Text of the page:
Baby Face

1933

Baby Face

Critics Consensus

No consensus yet.

100%

TOMATOMETER

Reviews Counted: 14

80%
liked it

Audience Score

User Ratings: 3,399

TOMATOMETER

N/A
All Critics | Top Critics
Average Rating: N/A
Reviews Count: 0
Fresh: 0
Rotten: 0

AUDIENCE SCORE

80%
Average Rating: 3.6/5

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Movie Info

When her father dies, this "bound-for-bigger-things" blonde heads to NYC going to work in a bank, where she uses beauty and charms to quickly move up the ladder. She soon has the corporate press eating out of her hand, as well as the rest of the male-only executive world.

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Cast

Barbara Stanwyck
as Lily Powers
George Brent
as Courtland Trenholm
Donald Cook
as Ned Stevens
Arthur Hohl
as Ed Sipple
John Wayne
as Jimmy McCoy
Henry Kolker
as Mr. Carter
Margaret Lindsay
as Ann Carter
James Murray
as Brakeman
Renee Whitney
as The Girl
Robert H. Barrat
as Nick Powers
Nat Pendleton
as Stolvich
James Bush
as Bank Clerk, Paris
Charles Coleman
as Hodges, the Butler
Cecil Cunningham
as Bank Clerk, Paris
Frank Darien
as Bank Official, Paris
Maynard Holmes
as Pratt, Personnel Office
Reginald Mason
as Bank Board of Directors
Spec O'Donnell
as Office Boy
Charles Sellon
as Bank Board of Directors
Edward Van Sloan
as Jameston, the Director
Harry Wilson
as Laborer
Toby Wing
as Worker>
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Critic Reviews for Baby Face

All Critics (14) | Top Critics (3)

Audience Reviews for Baby Face

½

Babs Stanwyck as a woman who decides one day to use men as she, unfortunately, has been used. Her rise to the top begins immediately. Look for a young John Wayne as an interested suitor, but this pre-Code tale assumes that you know, as everyone knows, that all men are only after one thing. Ms.Stanwyck interestingly looks too frail for the part, but her acting chops as the bad girl men fear - and desire - are right on target. Good, lowdown, pre-Code stuff.

Kevin M. Williams
Kevin M. Williams

Super Reviewer

½

Pre-Code Hollywood gems are the best kept secret in film history. Before films were heavily censored there were black and white talkies featuring nudity, sexual innuendo, swearing, and other obscenities. "Baby Face" is the film that pushed Will Hays into finally enacting the Hays Code. The film features gratuitous innuendo, a character that constantly sleeps with men to advance her standing in life, and obscene language. Stanwyck titillates in the role of Lily, a trodden upon young woman who uses the knowledge of a Nietzsche spouting philosopher, who tells her to use men before they can use her. Stanwyck is exceptional, as always, in a role she was born to play. Supporting characters include George Brent as Courtland, the supposedly dashing suitor who shakes up Lily's life, Theresa Harris as Chico, a black friend who often poses as her servant, and a young John Wayne as Jimmy McCoy Jr. This has been added to the National Film Registry, and stands as an exceptional example of the films made before censorship was common. If the ending hadn't been changed for the benefit of the censors, this would have been a better film, but for its time this is amazing and entertaining.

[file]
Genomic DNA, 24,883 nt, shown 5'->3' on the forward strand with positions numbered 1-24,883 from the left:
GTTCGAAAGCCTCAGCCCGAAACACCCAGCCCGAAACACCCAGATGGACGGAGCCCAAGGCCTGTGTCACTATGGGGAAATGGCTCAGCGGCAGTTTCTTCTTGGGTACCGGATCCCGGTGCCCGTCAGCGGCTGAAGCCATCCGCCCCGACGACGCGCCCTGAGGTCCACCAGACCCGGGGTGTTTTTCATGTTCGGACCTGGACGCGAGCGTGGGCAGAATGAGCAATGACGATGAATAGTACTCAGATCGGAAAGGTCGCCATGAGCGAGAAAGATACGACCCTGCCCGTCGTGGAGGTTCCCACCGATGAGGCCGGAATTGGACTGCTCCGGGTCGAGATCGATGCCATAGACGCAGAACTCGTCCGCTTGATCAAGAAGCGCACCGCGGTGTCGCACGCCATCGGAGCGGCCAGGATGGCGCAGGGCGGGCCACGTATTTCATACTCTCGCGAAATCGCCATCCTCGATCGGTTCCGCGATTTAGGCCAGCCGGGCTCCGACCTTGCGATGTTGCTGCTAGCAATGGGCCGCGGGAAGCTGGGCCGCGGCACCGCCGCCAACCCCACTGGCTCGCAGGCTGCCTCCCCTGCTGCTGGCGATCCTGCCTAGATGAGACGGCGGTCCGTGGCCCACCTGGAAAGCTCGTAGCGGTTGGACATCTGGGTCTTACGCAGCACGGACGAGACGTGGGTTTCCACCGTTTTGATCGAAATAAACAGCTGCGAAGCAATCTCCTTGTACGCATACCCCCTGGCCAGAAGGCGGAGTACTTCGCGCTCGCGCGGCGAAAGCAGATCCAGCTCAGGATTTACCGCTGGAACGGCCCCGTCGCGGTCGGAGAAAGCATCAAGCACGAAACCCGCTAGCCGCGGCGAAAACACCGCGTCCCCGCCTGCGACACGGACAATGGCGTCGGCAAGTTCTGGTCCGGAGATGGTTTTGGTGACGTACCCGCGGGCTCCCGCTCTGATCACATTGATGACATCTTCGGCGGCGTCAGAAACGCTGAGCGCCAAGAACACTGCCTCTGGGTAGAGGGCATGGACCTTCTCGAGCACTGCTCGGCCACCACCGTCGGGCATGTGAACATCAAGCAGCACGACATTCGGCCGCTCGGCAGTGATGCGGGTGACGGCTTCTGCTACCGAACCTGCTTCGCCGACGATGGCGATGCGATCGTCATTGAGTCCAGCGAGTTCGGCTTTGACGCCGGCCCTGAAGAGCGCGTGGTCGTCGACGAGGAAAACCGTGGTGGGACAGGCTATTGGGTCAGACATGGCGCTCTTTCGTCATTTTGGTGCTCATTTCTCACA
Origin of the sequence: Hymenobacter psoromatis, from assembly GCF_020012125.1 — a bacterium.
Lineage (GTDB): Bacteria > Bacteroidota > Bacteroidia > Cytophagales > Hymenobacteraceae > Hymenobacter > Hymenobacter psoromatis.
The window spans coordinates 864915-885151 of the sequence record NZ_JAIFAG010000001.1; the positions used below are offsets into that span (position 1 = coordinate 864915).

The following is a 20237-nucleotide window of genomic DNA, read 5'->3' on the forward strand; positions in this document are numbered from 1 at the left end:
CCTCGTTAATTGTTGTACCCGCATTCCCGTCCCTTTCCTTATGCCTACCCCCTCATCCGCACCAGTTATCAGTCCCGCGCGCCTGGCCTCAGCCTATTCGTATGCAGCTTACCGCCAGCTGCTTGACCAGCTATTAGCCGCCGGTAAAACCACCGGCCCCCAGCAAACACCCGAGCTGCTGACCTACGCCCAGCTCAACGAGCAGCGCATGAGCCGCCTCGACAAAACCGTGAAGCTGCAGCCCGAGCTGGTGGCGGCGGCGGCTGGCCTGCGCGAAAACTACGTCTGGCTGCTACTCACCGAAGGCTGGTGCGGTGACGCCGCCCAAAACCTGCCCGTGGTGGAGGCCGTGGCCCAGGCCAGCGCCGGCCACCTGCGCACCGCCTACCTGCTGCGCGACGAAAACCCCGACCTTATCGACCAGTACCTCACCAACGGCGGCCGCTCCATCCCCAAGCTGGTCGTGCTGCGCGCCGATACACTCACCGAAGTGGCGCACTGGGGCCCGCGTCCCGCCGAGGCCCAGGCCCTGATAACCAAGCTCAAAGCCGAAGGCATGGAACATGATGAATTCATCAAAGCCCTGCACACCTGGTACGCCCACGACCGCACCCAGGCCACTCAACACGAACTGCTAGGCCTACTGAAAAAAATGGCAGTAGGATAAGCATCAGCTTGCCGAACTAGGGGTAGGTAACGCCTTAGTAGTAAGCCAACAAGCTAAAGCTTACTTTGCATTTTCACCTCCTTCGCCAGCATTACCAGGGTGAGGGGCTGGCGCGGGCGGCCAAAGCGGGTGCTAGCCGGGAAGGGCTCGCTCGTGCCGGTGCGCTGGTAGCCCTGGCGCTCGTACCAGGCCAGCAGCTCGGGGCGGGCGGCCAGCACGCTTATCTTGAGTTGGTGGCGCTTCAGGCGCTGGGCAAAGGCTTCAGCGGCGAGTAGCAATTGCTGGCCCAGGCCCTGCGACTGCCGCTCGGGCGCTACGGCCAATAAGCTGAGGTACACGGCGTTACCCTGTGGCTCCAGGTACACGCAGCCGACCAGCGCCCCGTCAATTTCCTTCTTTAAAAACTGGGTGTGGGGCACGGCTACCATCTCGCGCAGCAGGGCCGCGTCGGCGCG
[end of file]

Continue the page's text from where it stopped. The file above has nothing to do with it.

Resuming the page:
Spencer S.
Spencer S.

Super Reviewer

I really liked this movie, but it does remind you a lot of Red-Headed Woman story wise. I really liked Stanwyck in this movie. Also I loved the ending.

Aj V
Aj V

Super Reviewer

½

"baby face" was an mighty milestone to set up the stanwyckesque femme fatale image before the fatally classic "double indemnity"...generally..the vital charm of most femme fatales is their gluttonish sensuality and sex apeal...but the allure of stanwyck's femme fatale is based upon her ruthless toughnes and also her un-willing-ness to comprise..sorta refreshing...it's just like a man who takes what he wants without hesitation...basically BF is an heavily melodrama-driven story even it's worthy being praised for its audacious outrage in a conservative decade. to apply nietzscheistic superman into the "bad girl survives and rules" pattern is indeed feministically offbeat that could be considered a defying moral dynamite at that time. babyface's hostility against man is motivated by her experience of being exploited by men, especially her father. her remarks about her father philandering her was incredically explicit in the concern of the censor in the 30's. the quick wit and dare-devil adventurousness of stanwyck's material girl sorta savor the audience's appreciation over babyface's resourcefulness. but the devilsih brazen fun of the movie is somehow hindered by the moralistic closure. (bad girl is suddenly stricken with the meaning of love.) if interpretating it from a different perspect, perhaps it could be a touching story of an astray female discovering the warmth of bona-fide human affection. only stanwyck's swiftly polished acting talent could carry it off without diverged distortion.

Veronique Kwak
Veronique Kwak

Super Reviewer

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